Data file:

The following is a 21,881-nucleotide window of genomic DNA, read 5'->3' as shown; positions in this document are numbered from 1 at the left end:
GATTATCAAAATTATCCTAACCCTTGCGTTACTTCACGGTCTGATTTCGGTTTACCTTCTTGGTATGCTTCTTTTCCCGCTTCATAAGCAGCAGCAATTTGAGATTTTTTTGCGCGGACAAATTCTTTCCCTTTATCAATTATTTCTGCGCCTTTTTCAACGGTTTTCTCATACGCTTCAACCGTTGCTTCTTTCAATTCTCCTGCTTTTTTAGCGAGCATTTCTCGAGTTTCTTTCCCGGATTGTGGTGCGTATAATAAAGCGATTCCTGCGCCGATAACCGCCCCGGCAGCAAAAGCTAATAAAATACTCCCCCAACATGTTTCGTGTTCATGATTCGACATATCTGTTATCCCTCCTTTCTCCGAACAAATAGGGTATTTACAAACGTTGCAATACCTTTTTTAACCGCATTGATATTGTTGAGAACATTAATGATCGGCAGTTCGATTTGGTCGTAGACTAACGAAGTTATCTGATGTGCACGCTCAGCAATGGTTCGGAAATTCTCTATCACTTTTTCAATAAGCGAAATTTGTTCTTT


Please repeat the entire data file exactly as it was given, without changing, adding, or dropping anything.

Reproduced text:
The following is a 21,881-nucleotide window of genomic DNA, read 5'->3' as shown; positions in this document are numbered from 1 at the left end:
GATTATCAAAATTATCCTAACCCTTGCGTTACTTCACGGTCTGATTTCGGTTTACCTTCTTGGTATGCTTCTTTTCCCGCTTCATAAGCAGCAGCAATTTGAGATTTTTTTGCGCGGACAAATTCTTTCCCTTTATCAATTATTTCTGCGCCTTTTTCAACGGTTTTCTCATACGCTTCAACCGTTGCTTCTTTCAATTCTCCTGCTTTTTTAGCGAGCATTTCTCGAGTTTCTTTCCCGGATTGTGGTGCGTATAATAAAGCGATTCCTGCGCCGATAACCGCCCCGGCAGCAAAAGCTAATAAAATACTCCCCCAACATGTTTCGTGTTCATGATTCGACATATCTGTTATCCCTCCTTTCTCCGAACAAATAGGGTATTTACAAACGTTGCAATACCTTTTTTAACCGCATTGATATTGTTGAGAACATTAATGATCGGCAGTTCGATTTGGTCGTAGACTAACGAAGTTATCTGATGTGCACGCTCAGCAATGGTTCGGAAATTCTCTATCACTTTTTCAATAAGCGAAATTTGTTCTTT